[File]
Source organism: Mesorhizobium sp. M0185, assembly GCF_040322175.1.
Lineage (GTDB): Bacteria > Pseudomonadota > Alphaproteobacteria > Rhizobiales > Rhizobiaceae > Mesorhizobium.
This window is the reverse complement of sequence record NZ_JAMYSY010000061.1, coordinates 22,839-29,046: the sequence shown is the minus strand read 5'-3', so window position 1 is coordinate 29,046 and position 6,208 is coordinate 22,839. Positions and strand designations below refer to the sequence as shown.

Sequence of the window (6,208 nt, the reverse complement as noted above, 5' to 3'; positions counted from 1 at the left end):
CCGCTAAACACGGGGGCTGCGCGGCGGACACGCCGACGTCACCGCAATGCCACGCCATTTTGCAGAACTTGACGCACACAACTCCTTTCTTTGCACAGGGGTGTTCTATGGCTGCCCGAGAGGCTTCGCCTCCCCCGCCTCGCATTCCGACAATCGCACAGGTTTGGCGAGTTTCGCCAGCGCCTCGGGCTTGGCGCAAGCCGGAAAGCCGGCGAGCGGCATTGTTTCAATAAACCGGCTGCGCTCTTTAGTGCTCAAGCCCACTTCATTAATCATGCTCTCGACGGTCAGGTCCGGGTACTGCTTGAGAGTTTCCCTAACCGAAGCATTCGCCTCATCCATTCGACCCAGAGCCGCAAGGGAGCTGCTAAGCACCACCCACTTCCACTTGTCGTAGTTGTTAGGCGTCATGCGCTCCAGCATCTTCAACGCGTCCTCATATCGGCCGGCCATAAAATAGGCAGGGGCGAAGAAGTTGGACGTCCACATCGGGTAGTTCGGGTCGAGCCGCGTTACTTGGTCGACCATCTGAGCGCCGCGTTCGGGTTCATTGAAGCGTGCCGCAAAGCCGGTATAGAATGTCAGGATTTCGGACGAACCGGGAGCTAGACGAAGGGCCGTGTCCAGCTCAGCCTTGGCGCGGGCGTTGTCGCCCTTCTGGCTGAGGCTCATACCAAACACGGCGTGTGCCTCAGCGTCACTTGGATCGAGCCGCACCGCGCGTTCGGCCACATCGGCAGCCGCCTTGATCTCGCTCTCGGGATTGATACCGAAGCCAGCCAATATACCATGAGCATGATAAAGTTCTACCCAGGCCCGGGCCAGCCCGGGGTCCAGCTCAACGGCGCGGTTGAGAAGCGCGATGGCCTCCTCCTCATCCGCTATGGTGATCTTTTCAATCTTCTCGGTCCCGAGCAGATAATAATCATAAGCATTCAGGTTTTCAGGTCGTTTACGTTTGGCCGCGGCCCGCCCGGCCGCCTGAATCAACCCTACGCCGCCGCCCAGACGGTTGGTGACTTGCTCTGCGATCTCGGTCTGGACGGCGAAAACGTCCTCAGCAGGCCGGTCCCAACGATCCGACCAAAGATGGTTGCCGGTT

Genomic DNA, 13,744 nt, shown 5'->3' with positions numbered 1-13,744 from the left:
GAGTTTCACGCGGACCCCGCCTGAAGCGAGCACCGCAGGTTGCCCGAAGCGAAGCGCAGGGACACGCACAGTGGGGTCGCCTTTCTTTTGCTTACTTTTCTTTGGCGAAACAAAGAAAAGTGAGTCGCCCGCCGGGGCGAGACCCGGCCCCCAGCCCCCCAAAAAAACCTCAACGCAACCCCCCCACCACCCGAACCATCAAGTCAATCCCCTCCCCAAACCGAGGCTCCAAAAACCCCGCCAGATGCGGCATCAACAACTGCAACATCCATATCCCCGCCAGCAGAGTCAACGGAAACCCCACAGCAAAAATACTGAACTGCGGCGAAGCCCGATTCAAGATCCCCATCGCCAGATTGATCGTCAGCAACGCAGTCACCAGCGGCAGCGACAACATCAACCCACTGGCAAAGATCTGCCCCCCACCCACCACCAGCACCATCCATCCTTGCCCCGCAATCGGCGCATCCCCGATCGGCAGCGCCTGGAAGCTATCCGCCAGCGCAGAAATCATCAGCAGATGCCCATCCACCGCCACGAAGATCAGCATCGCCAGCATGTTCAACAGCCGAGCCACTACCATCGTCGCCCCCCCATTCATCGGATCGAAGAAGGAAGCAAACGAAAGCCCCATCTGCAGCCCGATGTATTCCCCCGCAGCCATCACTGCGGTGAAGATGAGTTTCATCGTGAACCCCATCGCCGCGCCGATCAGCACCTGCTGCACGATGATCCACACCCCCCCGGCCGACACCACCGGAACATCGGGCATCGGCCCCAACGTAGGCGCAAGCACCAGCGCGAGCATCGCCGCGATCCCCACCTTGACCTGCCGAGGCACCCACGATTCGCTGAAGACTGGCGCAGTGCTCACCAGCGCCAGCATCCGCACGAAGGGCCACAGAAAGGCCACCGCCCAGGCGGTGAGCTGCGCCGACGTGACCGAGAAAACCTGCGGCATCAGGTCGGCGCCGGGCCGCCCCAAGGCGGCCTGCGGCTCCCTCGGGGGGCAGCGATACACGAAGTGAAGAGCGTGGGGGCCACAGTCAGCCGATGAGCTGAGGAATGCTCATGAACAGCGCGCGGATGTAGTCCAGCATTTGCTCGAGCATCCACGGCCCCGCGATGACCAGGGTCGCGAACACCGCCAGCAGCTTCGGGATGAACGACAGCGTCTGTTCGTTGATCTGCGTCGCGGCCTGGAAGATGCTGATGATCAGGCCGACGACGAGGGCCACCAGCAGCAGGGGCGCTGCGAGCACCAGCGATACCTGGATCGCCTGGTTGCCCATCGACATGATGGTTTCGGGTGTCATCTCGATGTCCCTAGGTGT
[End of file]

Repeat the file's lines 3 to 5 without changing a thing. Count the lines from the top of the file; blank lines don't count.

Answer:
This window is the reverse complement of sequence record NZ_JAMYSY010000061.1, coordinates 22,839-29,046: the sequence shown is the minus strand read 5'-3', so window position 1 is coordinate 29,046 and position 6,208 is coordinate 22,839. Positions and strand designations below refer to the sequence as shown.

Sequence of the window (6,208 nt, the reverse complement as noted above, 5' to 3'; positions counted from 1 at the left end):
CCGCTAAACACGGGGGCTGCGCGGCGGACACGCCGACGTCACCGCAATGCCACGCCATTTTGCAGAACTTGACGCACACAACTCCTTTCTTTGCACAGGGGTGTTCTATGGCTGCCCGAGAGGCTTCGCCTCCCCCGCCTCGCATTCCGACAATCGCACAGGTTTGGCGAGTTTCGCCAGCGCCTCGGGCTTGGCGCAAGCCGGAAAGCCGGCGAGCGGCATTGTTTCAATAAACCGGCTGCGCTCTTTAGTGCTCAAGCCCACTTCATTAATCATGCTCTCGACGGTCAGGTCCGGGTACTGCTTGAGAGTTTCCCTAACCGAAGCATTCGCCTCATCCATTCGACCCAGAGCCGCAAGGGAGCTGCTAAGCACCACCCACTTCCACTTGTCGTAGTTGTTAGGCGTCATGCGCTCCAGCATCTTCAACGCGTCCTCATATCGGCCGGCCATAAAATAGGCAGGGGCGAAGAAGTTGGACGTCCACATCGGGTAGTTCGGGTCGAGCCGCGTTACTTGGTCGACCATCTGAGCGCCGCGTTCGGGTTCATTGAAGCGTGCCGCAAAGCCGGTATAGAATGTCAGGATTTCGGACGAACCGGGAGCTAGACGAAGGGCCGTGTCCAGCTCAGCCTTGGCGCGGGCGTTGTCGCCCTTCTGGCTGAGGCTCATACCAAACACGGCGTGTGCCTCAGCGTCACTTGGATCGAGCCGCACCGCGCGTTCGGCCACATCGGCAGCCGCCTTGATCTCGCTCTCGGGATTGATACCGAAGCCAGCCAATATACCATGAGCATGATAAAGTTCTACCCAGGCCCGGGCCAGCCCGGGGTCCAGCTCAACGGCGCGGTTGAGAAGCGCGATGGCCTCCTCCTCATCCGCTATGGTGATCTTTTCAATCTTCTCGGTCCCGAGCAGATAATAATCATAAGCATTCAGGTTTTCAGGTCGTTTACGTTTGGCCGCGGCCCGCCCGGCCGCCTGAATCAACCCTACGCCGCCGCCCAGACGGTTGGTGACTTGCTCTGCGATCTCGGTCTGGACGGCGAAAACGTCCTCAGCAGGCCGGTCCCAACGATCCGACCAAAGATGGTTGCCGGTT